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Gumbo: Slow cooking, delicious ingredients add up to good food

It’s comfort food, holiday food and, most of all, family food.

The meat gets cooked up first, then the vegetables are added. Okra goes in at the end so it won’t get slimy.

Then, it gets poured over rice, and family and friends dig in.

Peter Trosclair, owner of Biscuits and Blues, learned his gumbo-making skills from his father. The recipe was handed down from generation to generation in his family. When Peter Trosclair’s father was young, his father died, so he learned to take care of the family.

He grew a garden and sold vegetables, and he told his customers the best way to cook them.

Later on, he cooked for his wife and nine children, making mostly Creole dishes.

“He’d cook a huge pot of gumbo, and we’d eat on that for days,” Trosclair said.

Creating a masterpiece

Mary Russell, a cook in Trosclair’s kitchen, has been making gumbo for 18 years, and she worked for Trosclair’s father before she started at Biscuits and Blues.

First, she sautés chopped onion, bell pepper and green onion in a huge pot. After that, seasonings and Worcestershire sauce go in.

Russell doesn’t touch a measuring cup through the whole process.

“Measuring’s not required,” she said. “When you’ve been cooking it long enough, you just add things and know it’s right.”

After that, she adds garlic, filet and rue. She makes gumbo at home much the same way, she said.

Chicken leg quarters get boiled for about an hour, after which she de-bones them and adds cans of okra.

The end result is about five gallons of savory Cajun goodness served over rice.

Gumbo in Natchez

When Trosclair’s father moved from his Louisiana home to Natchez, he opened a bakery and delicatessen.

Trosclair started working in his father’s restaurant when he was 11 years old.

“We all worked,” he said. “The girls ran the cash register, and we helped in the kitchen.”

And, Trosclair said, his father made the dish popular in Natchez.

“When Dad moved here in the ’40s, people didn’t eat much gumbo,” Trosclair said.

Now they can’t get enough of it.

Trosclair sells up to 15 gallons of gumbo a week — in the middle of summer.

Gumbo is more than just combining ingredients. The cook has to make the rue, a mixture of toasted flour and oil, and then add ingredients in a certain order — such as the okra.

There are some tricks to making good gumbo, too. For example, you have to stir the rue to keep the oil from floating on top, he said.

“And you have to use cast iron or stainless steel to cook it,” he said. “If you use aluminum, it turns the gumbo a different color.”

Trosclair’s gumbo, and many others’, gets its color and much of its distinctive flavor from fillet, powdered sassafras leaves. Other spices, such as black and cayenne pepper, are added, too.

The three main types of gumbo are chicken and sausage, seafood and duck, he said. He uses chicken and andouille, a spiced sausage, for meat at his restaurant.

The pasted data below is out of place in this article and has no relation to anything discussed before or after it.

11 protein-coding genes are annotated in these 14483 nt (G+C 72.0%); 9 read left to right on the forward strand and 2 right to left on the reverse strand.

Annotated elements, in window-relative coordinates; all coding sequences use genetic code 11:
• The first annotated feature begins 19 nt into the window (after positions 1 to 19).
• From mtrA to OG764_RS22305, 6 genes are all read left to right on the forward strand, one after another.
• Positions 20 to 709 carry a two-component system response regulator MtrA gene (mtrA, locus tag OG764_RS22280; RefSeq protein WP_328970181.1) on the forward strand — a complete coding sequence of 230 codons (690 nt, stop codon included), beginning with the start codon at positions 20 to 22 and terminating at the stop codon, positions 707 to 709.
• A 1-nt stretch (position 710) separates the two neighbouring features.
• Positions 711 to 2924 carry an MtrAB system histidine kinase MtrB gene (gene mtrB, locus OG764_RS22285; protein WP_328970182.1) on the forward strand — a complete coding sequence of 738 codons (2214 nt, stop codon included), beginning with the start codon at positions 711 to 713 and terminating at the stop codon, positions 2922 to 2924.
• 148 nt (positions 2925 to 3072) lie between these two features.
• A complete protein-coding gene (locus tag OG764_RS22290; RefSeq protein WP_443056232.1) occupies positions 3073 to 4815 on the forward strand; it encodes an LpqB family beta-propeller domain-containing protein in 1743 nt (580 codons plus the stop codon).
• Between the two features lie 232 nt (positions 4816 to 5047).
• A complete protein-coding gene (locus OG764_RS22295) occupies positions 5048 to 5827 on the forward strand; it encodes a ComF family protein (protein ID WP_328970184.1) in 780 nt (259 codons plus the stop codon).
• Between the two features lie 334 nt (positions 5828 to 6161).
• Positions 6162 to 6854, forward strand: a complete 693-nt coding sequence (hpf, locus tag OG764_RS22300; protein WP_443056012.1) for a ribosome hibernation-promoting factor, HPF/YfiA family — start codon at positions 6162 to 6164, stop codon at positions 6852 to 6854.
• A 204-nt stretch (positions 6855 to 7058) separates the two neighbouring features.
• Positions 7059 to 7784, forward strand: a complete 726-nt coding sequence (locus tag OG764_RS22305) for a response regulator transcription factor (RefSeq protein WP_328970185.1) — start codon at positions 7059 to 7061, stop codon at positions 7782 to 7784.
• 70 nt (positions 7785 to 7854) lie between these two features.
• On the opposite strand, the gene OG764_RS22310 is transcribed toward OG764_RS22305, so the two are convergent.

One of a kind

Very few gumbo recipes are the same, said Doug Hosford, chef and co-owner of High Cotton Catering.

“Most dishes that originate from the South are called one-pot dishes,” Hosford said.

Everything was put in one pot. People left them on the stove all day long and added what they had.

“That’s why there’s so many variations,” he said. “That’s why everybody thinks their grandmother’s is the best gumbo. It’s regional.”

The meal originated in Louisiana Cajun country, and it is unique, even when compared to dishes around the globe.

“It’s one of the true local cuisines,” Hosford said. “By that, I mean that you don’t see anything else like this in the rest of the world.”

A family tradition

For Natchez resident Donnie Holloway, the making and eating of gumbo is a strong family tradition.

Growing up near the coast, Holloway’s parents made gumbo every Christmas. The often 30-gallon batch of Cajun gumbo would often take three to four days of work.

“It wasn’t a one-day deal,” Holloway said. “It was a tradition. Every Christmas, we always had gumbo. If you went to a neighbor’s house, everybody had gumbo.”

His parents would fry up the meat and create the work of art on a stove in the shed out back.

Everyone has his or her own way of making gumbo, Holloway said. His mother came from a French family, and his father’s side had a Scotch-Irish ancestry.

“When they got married, they combined their two gumbos, I guess,” he said.

But it wasn’t always a smooth process with two cooks in the kitchen.

“They would discuss how much (of an ingredient) to put in,” Holloway said. “One would sneak in and put something in, and the other would find out.”

Once it was finished, 30 gallons of gumbo would feed his brothers and sisters, along with friends and family who dropped in. And what was true then is still true today.

“How long it lasts is according to who comes to the house,” he said.

With some family along the coast and some in the Miss-Lou, Holloway is now the one in charge of his Natchez family’s Christmas gumbo.

He still follows his parent’s recipe as closely as he can.

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